George Washington didn’t have a nominating convention. As the commander of the colonial forces in the American Revolution, he was an easy candidate to select from among the eligible pool of any white man 35 and older, and he won his first two elections without any real competition. After that, there was no clear path for narrowing the pool, so political parties developed their own ways of choosing candidates.
Parties began holding conventions in the early 19th century and presidential primaries in the early 20th century. The convention remained the main way of selecting candidates until 1972, when new rules gave the primaries more power to determine the nominee. Since then, conventions have become a way to celebrate a predetermined candidate, rather than a means of choosing one.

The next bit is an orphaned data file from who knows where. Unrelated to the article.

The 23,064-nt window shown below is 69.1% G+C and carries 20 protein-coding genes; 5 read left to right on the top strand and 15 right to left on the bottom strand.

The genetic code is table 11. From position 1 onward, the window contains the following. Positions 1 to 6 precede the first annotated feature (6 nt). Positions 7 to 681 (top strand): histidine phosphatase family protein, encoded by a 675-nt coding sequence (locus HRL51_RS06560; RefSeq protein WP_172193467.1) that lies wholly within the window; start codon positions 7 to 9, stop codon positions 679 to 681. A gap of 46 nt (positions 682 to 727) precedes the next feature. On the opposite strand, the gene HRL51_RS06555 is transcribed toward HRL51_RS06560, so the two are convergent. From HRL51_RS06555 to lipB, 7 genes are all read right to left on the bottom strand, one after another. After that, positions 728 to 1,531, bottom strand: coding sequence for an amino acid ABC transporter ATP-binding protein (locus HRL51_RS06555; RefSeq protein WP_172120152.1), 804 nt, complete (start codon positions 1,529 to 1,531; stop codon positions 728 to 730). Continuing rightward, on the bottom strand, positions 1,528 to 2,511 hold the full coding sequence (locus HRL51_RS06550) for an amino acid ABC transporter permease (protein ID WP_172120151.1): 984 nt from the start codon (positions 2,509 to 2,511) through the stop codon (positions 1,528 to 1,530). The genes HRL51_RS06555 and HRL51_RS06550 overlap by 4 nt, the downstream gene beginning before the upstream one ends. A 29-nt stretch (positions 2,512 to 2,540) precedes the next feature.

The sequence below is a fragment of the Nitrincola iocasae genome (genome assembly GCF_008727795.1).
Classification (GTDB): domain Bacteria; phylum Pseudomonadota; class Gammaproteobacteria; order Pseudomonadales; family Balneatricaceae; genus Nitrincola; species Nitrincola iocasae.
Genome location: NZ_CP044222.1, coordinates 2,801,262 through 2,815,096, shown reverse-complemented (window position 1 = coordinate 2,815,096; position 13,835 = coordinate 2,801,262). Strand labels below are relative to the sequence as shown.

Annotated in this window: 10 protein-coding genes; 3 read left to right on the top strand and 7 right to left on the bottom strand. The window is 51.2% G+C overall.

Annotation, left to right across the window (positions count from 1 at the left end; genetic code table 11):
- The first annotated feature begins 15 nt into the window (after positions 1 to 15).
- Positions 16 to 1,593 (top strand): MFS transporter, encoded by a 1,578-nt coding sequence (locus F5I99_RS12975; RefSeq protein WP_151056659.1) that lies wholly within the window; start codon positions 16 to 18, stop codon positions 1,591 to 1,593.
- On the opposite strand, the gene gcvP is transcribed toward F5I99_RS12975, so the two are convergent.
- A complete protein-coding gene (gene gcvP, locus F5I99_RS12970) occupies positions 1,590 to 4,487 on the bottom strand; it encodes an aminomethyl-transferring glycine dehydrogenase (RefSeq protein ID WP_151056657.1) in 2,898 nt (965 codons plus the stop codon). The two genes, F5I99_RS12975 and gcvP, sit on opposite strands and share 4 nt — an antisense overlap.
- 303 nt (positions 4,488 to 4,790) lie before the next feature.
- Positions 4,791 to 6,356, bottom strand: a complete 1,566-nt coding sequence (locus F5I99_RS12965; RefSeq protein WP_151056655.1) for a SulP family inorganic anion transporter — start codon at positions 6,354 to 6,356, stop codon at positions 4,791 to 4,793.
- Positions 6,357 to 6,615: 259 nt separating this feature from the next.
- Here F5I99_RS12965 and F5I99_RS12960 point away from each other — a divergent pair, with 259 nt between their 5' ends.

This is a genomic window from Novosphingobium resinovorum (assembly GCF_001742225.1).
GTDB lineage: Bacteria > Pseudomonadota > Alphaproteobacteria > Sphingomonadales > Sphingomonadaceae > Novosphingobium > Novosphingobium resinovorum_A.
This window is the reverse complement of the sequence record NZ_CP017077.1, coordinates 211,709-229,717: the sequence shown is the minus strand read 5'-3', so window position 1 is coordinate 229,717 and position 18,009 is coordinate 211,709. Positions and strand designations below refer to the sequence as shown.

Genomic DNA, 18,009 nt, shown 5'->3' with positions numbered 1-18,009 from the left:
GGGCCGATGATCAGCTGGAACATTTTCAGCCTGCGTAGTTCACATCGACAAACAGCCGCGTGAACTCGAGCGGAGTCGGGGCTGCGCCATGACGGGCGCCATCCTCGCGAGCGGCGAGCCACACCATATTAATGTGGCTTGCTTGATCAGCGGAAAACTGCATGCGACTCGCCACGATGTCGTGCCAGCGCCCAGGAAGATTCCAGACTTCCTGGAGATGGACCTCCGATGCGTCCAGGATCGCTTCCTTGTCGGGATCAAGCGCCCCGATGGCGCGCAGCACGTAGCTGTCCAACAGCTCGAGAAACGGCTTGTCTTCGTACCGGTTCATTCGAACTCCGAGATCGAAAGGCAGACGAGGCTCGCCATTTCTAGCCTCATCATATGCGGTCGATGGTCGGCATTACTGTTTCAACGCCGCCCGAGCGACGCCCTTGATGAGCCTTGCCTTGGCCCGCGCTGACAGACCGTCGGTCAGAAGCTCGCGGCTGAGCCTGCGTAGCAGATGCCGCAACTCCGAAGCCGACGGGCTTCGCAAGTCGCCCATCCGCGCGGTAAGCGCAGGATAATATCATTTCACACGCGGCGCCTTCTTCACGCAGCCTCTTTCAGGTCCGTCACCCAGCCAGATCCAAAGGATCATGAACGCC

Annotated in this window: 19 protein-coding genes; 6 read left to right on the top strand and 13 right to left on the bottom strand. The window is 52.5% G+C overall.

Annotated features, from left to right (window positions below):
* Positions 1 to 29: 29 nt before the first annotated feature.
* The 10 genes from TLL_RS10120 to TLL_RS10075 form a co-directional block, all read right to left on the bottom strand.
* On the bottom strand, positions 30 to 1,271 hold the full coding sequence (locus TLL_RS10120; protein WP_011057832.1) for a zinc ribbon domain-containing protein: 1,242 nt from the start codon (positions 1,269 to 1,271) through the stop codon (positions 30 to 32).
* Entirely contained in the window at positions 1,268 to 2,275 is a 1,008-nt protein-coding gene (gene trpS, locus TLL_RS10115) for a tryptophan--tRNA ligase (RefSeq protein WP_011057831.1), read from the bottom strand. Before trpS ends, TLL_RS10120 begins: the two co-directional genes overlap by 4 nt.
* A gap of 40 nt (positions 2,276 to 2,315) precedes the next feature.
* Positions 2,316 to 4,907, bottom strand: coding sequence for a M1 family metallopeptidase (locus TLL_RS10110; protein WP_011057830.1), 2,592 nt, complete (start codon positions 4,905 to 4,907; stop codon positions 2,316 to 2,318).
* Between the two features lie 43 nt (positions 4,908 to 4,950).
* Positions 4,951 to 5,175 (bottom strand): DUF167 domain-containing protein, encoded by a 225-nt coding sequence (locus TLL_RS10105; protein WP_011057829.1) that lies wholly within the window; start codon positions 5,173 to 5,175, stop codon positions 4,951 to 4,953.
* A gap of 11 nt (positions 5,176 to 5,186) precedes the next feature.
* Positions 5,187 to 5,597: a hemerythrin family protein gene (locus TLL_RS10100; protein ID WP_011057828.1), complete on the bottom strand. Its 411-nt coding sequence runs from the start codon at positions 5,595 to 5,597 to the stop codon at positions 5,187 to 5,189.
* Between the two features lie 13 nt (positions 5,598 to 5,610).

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Replacing the Caucus with the Convention
Once Washington said he wouldn’t run for a third term, congressmen began choosing their parties’ nominee in private caucuses. Critics derided the system as “King Caucus,” and in September 1831, the Anti-Masonic Party held the first national presidential-nominating convention as an alternative to the caucus. Later that year, the National Republican Party (a different party than the modern Republican Party) held its own convention.